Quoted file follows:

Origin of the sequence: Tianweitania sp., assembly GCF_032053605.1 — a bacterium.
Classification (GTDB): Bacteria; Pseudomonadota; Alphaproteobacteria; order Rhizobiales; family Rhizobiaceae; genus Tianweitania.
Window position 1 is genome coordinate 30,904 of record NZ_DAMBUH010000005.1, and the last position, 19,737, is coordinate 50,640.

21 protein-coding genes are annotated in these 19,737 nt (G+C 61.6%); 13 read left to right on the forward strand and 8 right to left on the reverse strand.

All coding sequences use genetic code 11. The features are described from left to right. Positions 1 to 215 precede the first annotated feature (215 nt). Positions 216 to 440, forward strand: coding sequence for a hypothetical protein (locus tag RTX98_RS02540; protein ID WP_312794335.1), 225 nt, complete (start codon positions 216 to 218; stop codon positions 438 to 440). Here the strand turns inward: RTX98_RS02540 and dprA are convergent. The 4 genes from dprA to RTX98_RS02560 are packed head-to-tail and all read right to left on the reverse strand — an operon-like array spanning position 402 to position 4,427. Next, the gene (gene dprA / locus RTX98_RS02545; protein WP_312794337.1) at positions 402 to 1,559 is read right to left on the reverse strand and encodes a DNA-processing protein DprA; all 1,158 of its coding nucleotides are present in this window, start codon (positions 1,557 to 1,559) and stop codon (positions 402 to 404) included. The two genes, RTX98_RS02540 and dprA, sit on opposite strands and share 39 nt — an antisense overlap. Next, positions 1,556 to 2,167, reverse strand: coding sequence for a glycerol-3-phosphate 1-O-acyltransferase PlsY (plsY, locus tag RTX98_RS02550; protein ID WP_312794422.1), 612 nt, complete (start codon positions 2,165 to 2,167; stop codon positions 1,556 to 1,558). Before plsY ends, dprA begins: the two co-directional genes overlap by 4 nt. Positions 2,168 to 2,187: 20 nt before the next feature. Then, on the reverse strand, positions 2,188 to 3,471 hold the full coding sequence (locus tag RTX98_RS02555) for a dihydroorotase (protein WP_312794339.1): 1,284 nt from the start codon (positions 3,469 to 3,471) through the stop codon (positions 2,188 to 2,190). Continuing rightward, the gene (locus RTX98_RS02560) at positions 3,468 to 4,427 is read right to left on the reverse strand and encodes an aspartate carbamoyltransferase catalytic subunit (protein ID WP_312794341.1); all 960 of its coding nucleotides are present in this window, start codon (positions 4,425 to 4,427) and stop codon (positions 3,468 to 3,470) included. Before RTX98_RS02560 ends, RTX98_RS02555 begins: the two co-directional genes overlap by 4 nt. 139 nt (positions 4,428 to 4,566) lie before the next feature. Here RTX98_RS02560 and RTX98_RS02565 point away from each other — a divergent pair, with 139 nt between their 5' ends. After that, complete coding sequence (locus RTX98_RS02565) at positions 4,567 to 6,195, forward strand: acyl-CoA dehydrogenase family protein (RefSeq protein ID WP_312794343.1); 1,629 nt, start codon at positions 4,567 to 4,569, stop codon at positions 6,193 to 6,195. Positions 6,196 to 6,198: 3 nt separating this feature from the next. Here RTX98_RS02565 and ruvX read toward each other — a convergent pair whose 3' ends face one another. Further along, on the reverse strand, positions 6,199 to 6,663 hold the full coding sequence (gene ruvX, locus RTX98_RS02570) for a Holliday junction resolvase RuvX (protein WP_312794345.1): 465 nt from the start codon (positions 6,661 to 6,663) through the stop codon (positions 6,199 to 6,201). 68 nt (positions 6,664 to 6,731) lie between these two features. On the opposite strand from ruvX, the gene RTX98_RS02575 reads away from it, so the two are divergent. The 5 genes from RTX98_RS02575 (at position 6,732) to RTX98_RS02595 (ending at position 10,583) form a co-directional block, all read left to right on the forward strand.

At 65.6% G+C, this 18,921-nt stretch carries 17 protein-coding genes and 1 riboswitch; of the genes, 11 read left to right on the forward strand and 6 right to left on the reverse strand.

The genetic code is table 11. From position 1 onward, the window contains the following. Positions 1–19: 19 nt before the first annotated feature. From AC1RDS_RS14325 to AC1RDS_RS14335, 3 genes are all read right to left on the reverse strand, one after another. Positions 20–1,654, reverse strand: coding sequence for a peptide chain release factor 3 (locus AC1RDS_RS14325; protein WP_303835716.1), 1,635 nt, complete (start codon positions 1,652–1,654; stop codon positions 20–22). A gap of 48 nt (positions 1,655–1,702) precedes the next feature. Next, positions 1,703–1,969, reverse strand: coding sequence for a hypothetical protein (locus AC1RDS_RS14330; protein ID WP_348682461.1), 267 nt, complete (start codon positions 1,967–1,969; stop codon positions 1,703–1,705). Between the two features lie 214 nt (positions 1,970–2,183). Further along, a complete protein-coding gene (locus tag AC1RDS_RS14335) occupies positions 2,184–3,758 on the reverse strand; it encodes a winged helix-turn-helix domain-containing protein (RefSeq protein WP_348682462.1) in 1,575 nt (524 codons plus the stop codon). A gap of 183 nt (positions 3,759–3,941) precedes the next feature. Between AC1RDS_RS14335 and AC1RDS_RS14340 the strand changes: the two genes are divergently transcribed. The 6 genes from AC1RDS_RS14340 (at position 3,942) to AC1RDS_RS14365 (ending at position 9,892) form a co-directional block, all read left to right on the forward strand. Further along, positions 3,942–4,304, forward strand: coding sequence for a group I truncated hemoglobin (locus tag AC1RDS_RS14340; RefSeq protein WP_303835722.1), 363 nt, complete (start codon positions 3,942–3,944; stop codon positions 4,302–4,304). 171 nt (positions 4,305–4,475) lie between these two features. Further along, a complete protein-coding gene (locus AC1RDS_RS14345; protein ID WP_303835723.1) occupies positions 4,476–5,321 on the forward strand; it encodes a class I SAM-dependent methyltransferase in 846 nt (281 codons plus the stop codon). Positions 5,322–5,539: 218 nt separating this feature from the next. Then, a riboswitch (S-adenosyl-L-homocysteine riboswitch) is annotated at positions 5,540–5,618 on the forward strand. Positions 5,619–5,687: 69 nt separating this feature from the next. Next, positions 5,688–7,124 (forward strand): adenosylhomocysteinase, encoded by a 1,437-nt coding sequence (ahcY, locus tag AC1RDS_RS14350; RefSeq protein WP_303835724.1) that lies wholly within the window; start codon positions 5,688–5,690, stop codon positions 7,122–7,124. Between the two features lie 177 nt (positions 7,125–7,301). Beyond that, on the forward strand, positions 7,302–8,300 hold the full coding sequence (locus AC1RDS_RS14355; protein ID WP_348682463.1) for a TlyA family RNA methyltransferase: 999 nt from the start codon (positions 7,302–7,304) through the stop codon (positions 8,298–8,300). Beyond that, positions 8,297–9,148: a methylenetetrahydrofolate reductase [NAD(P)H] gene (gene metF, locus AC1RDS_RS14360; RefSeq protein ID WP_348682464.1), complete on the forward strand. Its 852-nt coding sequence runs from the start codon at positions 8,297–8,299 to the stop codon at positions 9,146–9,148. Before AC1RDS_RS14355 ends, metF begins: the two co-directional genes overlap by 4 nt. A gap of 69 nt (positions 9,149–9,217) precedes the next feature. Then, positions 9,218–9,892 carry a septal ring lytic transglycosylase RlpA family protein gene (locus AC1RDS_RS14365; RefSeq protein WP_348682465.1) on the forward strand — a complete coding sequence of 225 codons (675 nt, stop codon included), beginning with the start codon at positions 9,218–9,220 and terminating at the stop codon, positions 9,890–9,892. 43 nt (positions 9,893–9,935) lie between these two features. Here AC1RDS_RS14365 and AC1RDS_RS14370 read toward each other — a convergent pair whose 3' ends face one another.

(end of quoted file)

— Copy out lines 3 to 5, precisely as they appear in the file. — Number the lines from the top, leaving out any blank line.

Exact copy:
Window position 1 is genome coordinate 30,904 of record NZ_DAMBUH010000005.1, and the last position, 19,737, is coordinate 50,640.

21 protein-coding genes are annotated in these 19,737 nt (G+C 61.6%); 13 read left to right on the forward strand and 8 right to left on the reverse strand.

All coding sequences use genetic code 11. The features are described from left to right. Positions 1 to 215 precede the first annotated feature (215 nt). Positions 216 to 440, forward strand: coding sequence for a hypothetical protein (locus tag RTX98_RS02540; protein ID WP_312794335.1), 225 nt, complete (start codon positions 216 to 218; stop codon positions 438 to 440). Here the strand turns inward: RTX98_RS02540 and dprA are convergent. The 4 genes from dprA to RTX98_RS02560 are packed head-to-tail and all read right to left on the reverse strand — an operon-like array spanning position 402 to position 4,427. Next, the gene (gene dprA / locus RTX98_RS02545; protein WP_312794337.1) at positions 402 to 1,559 is read right to left on the reverse strand and encodes a DNA-processing protein DprA; all 1,158 of its coding nucleotides are present in this window, start codon (positions 1,557 to 1,559) and stop codon (positions 402 to 404) included. The two genes, RTX98_RS02540 and dprA, sit on opposite strands and share 39 nt — an antisense overlap. Next, positions 1,556 to 2,167, reverse strand: coding sequence for a glycerol-3-phosphate 1-O-acyltransferase PlsY (plsY, locus tag RTX98_RS02550; protein ID WP_312794422.1), 612 nt, complete (start codon positions 2,165 to 2,167; stop codon positions 1,556 to 1,558). Before plsY ends, dprA begins: the two co-directional genes overlap by 4 nt. Positions 2,168 to 2,187: 20 nt before the next feature. Then, on the reverse strand, positions 2,188 to 3,471 hold the full coding sequence (locus tag RTX98_RS02555) for a dihydroorotase (protein WP_312794339.1): 1,284 nt from the start codon (positions 3,469 to 3,471) through the stop codon (positions 2,188 to 2,190). Continuing rightward, the gene (locus RTX98_RS02560) at positions 3,468 to 4,427 is read right to left on the reverse strand and encodes an aspartate carbamoyltransferase catalytic subunit (protein ID WP_312794341.1); all 960 of its coding nucleotides are present in this window, start codon (positions 4,425 to 4,427) and stop codon (positions 3,468 to 3,470) included. Before RTX98_RS02560 ends, RTX98_RS02555 begins: the two co-directional genes overlap by 4 nt. 139 nt (positions 4,428 to 4,566) lie before the next feature. Here RTX98_RS02560 and RTX98_RS02565 point away from each other — a divergent pair, with 139 nt between their 5' ends. After that, complete coding sequence (locus RTX98_RS02565) at positions 4,567 to 6,195, forward strand: acyl-CoA dehydrogenase family protein (RefSeq protein ID WP_312794343.1); 1,629 nt, start codon at positions 4,567 to 4,569, stop codon at positions 6,193 to 6,195. Positions 6,196 to 6,198: 3 nt separating this feature from the next. Here RTX98_RS02565 and ruvX read toward each other — a convergent pair whose 3' ends face one another. Further along, on the reverse strand, positions 6,199 to 6,663 hold the full coding sequence (gene ruvX, locus RTX98_RS02570) for a Holliday junction resolvase RuvX (protein WP_312794345.1): 465 nt from the start codon (positions 6,661 to 6,663) through the stop codon (positions 6,199 to 6,201). 68 nt (positions 6,664 to 6,731) lie between these two features. On the opposite strand from ruvX, the gene RTX98_RS02575 reads away from it, so the two are divergent. The 5 genes from RTX98_RS02575 (at position 6,732) to RTX98_RS02595 (ending at position 10,583) form a co-directional block, all read left to right on the forward strand.